English folk music was the foundation for Michael Stimpson’s ‘Maisry’, based as it is on the folk-song ‘Lady Maisry’, a tune first collected in a Wiltshire Workhouse and most familiar as No.65A in the Child Ballads. The original melody doesn’t appear till relatively late in Stimpson’s piece, though those familiar with it might have recognised a retrograde version early in ‘Maisry’, followed by a fragmentary paraphrase of the melody. The original folk song, a tale of a girl who rejects various wooers approved of by her family, but becomes pregnant by another lover. Ashamed of her, her family burn her at the stake. In some versions her lover returns to find her dead and slaughters her brothers and her parents in an act of revenge before killing himself. Stimpson’s music is more interested in the musical structures of the melody and what might be done with them, than in the extreme emotions depicted in the song. The result is complex and subtle – and so was Sioned Williams’s playing of the piece.

Two other folk traditions were drawn on in the two other striking pieces in Williams’s programme – Jesus Guridi’s ‘Canciones para arpa del folk-lore Vasco’ and Amir Sadeghi Konjani’s ‘Saakeene Ravaan’ (‘Stillness Afloat’). Guridi’s six Basque songs are passionate works spanning a range of emotions, from the tender dignity of the first, ‘Nere maitea’, to the sadness of the fifth, ‘Zorabiatua naiz’, and incorporating both the shifting shades and energies of secular love in the playful but increasingly excited ‘Aritz adarean’ and the serene joy of religious devotion in the closing song, ‘Garizuma luzerik’. We were treated to a memorable and aptly colourful performance of these pieces, emotionally expressive but always disciplined. Hearing them made me want to explore more of Guridi’s music. The young Iranian composer Amir Sadeghi Konjani (born 1983) has studied (and taught) at Trinity College in London and at the California Institute of the Arts. ‘Saakeene ravan’ is less experimental and avant-garde than some of his work, though it isn’t merely traditional in any limiting or convention-bound sense. It makes use of a number of the dastgahs, which are the foundational elements of traditional Persian art music, being musical modes of a distinctive kind. Konjani’s piece used, for example, the meditative serenity of the nava as well as the dignified pathos of the homayun, the profound melancholy of the dashti and the compassionate shur. Without ever perverting the harp’s natural sound-world, Konjani managed, in passing, to evoke (or perhaps one should say ‘allude to’) such traditional Iranian instruments as the tar and the santour. Sioned Williams has given recitals in Iran and her familiarity with Iranian music was evident in her sensitive reading of Konjani’s work and its ambiguous sense of time.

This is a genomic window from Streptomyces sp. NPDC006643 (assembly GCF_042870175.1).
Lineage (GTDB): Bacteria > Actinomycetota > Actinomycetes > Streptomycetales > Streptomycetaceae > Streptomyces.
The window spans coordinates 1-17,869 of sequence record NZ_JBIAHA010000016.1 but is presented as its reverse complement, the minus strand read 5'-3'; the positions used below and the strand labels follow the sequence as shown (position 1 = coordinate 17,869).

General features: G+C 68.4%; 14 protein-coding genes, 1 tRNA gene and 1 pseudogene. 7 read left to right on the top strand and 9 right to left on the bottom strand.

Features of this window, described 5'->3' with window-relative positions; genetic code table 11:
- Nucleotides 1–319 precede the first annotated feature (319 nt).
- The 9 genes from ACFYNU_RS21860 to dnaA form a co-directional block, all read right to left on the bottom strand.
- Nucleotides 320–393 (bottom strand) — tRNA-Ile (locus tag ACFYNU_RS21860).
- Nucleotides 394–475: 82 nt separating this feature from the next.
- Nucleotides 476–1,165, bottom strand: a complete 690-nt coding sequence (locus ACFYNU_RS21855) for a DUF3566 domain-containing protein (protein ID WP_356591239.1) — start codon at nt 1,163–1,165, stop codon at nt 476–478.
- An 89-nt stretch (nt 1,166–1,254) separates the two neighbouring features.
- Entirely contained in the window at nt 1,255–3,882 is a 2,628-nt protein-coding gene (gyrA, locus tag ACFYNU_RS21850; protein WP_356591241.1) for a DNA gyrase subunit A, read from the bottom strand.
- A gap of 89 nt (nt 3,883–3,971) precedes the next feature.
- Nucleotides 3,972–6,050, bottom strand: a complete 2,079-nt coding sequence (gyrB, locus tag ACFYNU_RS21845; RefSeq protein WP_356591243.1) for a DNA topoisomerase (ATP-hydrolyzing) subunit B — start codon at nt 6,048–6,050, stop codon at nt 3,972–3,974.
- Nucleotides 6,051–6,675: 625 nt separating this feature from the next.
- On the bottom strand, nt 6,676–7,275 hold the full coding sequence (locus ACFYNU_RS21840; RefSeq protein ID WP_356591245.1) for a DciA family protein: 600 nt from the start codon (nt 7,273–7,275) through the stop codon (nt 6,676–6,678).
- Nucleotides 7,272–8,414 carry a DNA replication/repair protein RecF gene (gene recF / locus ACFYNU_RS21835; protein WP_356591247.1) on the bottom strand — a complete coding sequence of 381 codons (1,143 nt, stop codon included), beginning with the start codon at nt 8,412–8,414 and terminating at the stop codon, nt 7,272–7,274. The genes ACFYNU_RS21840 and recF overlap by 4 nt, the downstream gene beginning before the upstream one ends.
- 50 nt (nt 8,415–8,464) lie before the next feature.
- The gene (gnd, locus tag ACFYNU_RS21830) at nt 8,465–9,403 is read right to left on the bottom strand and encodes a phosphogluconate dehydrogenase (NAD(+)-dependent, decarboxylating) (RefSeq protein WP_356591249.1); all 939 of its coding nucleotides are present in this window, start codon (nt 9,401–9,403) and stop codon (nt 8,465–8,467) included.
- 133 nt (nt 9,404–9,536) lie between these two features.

Williams’ recital had begun with a performance of the ‘Tre Pezzetti’ by Ferenc Farkas. Interesting, and highly competent,  as Farkas’s pieces are, originally written for the Italian harpist Ada Sassoli, they didn’t make the most arresting start to a recital. I am not sure whether that was due to something in the music itself, to a failure of attention on my part (probably the most likely explanation) or even to a slightly inhibited quality in Williams’ playing. I don’t otherwise know this work by Farkas, but I have heard enough other works by him to know that he was a composer whose writing often fused native Hungarian materials (he collected folksongs in the 1930s) with what one might describe as a kind of neoclassical clarity of form and line. In this particular work, the fusion seemed somewhat drily correct, ‘academic’ in the limiting sense. But if I could not find this opening work especially exciting, everything that followed was very stimulating and rewarding. Few recitals are as intelligently designed as this one, with a thread that linked all the works without there ever being any danger of the connections between the works making them seem too similar one to another. Rather the common element of ‘folk’ sources actually served to bring out what was distinctive about each work and its composer. And, more than that, we had the chance to enjoy (in one of its homelands) the harp played with intelligence, sensitivity and brio. One could ask for little more.

Glyn Pursglove